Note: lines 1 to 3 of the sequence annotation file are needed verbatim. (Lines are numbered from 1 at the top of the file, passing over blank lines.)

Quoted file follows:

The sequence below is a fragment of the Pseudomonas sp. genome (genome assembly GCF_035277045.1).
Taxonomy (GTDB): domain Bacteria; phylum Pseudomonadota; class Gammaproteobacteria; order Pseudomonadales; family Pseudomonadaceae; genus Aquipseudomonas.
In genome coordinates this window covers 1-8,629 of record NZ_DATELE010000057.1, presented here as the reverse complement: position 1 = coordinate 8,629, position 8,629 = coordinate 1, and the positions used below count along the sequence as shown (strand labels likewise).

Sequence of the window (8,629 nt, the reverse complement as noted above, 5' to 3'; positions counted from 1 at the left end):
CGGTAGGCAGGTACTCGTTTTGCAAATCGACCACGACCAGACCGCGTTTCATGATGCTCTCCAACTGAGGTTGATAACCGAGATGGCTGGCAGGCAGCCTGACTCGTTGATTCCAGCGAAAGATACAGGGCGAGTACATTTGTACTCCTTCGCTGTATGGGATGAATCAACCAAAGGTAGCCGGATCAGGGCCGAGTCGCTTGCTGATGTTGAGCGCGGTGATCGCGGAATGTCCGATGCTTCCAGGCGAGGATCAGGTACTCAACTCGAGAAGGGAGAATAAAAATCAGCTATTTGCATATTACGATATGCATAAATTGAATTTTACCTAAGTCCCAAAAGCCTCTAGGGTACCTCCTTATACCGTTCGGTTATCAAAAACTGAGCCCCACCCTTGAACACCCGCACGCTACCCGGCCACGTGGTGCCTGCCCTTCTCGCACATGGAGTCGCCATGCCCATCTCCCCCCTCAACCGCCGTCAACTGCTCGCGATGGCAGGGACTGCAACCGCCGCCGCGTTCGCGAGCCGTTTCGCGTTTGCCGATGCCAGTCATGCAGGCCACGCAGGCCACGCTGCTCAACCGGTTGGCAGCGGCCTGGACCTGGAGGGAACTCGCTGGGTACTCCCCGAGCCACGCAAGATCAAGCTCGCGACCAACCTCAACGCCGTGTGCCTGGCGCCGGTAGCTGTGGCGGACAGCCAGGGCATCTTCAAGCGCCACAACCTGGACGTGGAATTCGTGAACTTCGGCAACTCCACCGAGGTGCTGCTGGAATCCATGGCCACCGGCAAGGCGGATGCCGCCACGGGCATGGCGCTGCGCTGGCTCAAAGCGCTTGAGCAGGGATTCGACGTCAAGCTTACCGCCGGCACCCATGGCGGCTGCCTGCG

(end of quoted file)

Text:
The sequence below is a fragment of the Pseudomonas sp. genome (genome assembly GCF_035277045.1).
Taxonomy (GTDB): domain Bacteria; phylum Pseudomonadota; class Gammaproteobacteria; order Pseudomonadales; family Pseudomonadaceae; genus Aquipseudomonas.
In genome coordinates this window covers 1-8,629 of record NZ_DATELE010000057.1, presented here as the reverse complement: position 1 = coordinate 8,629, position 8,629 = coordinate 1, and the positions used below count along the sequence as shown (strand labels likewise).